San Juan de Nicaragua (a.k.a. San Juan del Norte or Greytown) is a small port town of 1500 people, on the Caribbean coast of (south-east) Nicaragua. It has a long history as a port town but its glory days are long over. Back in the middle of the 19th century its strategic location at the mouth of the Rio San Juan made it the starting point of one of the only feasible transcontinental crossings of the Americas. Cornelius Vanderbilt invested here and people such as Mark Twain have passed through and written about it. But after the USA built a railroad to California in 1869, the town slowly fell into a slumber from which it seems to not have awaken until now. However as the jungle just out of town and the fish in the river might draw an adventurous traveller, the Nicaraguan government decided to do something and has built an airport which makes the ride in a small lancha from San Carlos a thing of the past. The airport replaces it with a smooth scenic flight across half the country with views of Ometepe and the river.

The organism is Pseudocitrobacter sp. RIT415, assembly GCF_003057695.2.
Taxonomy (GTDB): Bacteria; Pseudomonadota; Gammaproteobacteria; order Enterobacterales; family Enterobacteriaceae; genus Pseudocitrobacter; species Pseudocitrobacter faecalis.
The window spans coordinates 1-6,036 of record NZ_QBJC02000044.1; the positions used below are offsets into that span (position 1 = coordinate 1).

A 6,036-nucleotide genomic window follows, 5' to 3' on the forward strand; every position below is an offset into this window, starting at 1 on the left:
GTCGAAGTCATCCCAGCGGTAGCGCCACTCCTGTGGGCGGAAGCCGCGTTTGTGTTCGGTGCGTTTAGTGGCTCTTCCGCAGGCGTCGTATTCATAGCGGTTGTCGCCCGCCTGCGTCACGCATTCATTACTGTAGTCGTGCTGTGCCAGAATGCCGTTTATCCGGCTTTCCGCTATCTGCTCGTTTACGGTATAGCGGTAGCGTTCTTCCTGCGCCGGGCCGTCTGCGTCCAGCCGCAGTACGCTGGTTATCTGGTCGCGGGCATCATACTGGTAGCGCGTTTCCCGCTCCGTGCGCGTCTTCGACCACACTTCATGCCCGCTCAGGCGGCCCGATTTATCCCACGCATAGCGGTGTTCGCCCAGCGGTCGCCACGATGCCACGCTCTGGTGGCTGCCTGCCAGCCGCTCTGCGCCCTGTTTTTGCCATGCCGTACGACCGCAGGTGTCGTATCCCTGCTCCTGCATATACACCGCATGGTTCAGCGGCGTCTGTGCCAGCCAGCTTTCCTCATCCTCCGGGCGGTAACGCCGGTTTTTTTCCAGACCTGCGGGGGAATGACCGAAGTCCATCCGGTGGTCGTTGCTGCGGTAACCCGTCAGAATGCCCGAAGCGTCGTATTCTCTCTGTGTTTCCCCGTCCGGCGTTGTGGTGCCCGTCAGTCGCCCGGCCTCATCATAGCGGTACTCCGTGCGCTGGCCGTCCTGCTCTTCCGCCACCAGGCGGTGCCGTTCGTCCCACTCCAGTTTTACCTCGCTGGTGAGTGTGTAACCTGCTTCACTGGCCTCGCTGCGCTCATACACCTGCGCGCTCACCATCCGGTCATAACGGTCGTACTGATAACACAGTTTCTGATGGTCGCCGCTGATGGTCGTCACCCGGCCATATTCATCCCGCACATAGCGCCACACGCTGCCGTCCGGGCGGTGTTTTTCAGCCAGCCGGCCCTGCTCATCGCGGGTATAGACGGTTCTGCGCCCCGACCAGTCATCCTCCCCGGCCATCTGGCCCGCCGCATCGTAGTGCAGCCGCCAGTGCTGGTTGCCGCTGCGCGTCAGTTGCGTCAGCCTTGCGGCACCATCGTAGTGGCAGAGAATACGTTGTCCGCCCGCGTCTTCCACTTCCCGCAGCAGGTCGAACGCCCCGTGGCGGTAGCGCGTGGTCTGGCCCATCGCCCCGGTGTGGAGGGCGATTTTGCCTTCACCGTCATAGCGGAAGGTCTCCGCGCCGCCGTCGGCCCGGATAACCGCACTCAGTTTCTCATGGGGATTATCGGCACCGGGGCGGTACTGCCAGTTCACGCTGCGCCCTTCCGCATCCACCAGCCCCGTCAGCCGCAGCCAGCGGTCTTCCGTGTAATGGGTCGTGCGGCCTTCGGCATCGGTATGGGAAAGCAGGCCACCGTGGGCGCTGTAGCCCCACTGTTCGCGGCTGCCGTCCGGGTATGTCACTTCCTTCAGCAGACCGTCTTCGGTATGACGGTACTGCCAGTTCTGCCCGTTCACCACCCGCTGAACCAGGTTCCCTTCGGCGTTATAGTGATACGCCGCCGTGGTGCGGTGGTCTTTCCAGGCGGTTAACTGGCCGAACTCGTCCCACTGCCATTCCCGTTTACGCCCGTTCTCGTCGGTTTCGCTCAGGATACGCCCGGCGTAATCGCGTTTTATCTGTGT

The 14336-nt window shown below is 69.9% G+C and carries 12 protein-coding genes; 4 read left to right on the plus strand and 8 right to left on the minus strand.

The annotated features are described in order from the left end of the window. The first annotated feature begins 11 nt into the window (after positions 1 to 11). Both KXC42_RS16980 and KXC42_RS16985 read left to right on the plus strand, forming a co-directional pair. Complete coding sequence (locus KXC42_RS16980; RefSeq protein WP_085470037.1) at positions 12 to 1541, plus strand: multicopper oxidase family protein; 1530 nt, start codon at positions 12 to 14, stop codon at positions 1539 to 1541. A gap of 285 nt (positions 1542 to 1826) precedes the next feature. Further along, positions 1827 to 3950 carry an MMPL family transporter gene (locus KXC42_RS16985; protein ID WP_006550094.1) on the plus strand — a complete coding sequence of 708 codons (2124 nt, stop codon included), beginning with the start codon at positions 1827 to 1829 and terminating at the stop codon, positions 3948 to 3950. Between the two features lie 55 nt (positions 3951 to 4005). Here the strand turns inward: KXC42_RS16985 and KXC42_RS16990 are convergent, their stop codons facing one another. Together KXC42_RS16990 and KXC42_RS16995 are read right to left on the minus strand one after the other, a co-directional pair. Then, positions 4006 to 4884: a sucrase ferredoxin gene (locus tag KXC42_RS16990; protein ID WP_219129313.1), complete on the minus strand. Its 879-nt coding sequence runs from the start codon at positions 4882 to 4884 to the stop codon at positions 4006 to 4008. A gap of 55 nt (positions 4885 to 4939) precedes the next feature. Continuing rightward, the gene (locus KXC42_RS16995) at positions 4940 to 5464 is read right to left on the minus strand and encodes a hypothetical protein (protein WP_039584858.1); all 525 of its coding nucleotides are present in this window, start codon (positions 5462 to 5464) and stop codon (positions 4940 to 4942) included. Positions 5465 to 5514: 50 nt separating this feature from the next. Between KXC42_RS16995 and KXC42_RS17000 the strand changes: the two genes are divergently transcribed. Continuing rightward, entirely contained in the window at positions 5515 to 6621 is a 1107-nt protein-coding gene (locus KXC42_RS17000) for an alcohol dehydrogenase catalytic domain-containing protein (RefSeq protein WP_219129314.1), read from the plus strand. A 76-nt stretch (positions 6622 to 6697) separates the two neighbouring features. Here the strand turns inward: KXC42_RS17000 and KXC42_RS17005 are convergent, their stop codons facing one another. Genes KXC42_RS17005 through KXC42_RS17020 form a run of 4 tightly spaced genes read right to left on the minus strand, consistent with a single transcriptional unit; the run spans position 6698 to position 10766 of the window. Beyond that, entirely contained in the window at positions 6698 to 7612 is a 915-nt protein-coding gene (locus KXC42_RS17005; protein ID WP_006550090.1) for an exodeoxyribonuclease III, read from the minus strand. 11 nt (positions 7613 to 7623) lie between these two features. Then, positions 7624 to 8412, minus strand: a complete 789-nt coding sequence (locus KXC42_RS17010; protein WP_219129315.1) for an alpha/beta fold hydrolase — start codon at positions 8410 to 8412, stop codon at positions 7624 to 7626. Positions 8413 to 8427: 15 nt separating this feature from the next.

Despite being connected by land to the rest of Nicaragua, there is no form of overland transport short of you hiking through the jungle.
You can reach San Juan del Norte from Bluefields once a week as well. This boat leaves San Juan del Norte for Bluefields on W 08:00. However, this schedule is very liable to change, as the boat is the same one that connects Bluefields and Big Corn Island and may be down for maintenance or out of order without prior notice.
The town is entirely walkable and everywhere, where you can't walk you will have to take a boat.
- The river
- The Caribbean sea
- Wildlife in the Indio Maiz national reserve
- The cemetery and ruins of old Greytown
You can also visit the indigenous Rama living in the Indigo Maiz.
San Juan del Norte is popular with fishing tourists.
If you like seafood, you're in luck, almost all restaurants offer at least one variety of camarones (shrimp) or fish. A Caribbean specialty that can be had here is rondon. Try it.
- Restaurante El Tucán, Del Muelle principal 200 metros al este, ☏ .
- Hostal Familiar, ☏ , firstname.lastname@example.org. US$15 including breakfast.
- Río Indio Lodge, ☏ , email@example.com. This place caters mostly to sport-fishers from US$95 including all meals.
There are some cheap family hostelitos around C$150.
- The Indio Maiz national park.
- Going to Costa Rica from here is not a feasible option as there are no border crossing facilities. If you want to go south, you can only do so about 200 km west in San Carlos where you can cross the border legally.
- Bluefields: there is a boat that may or may not leave once a week. They don't have a website, so come with a backup plan if the boat does not go when you want it to.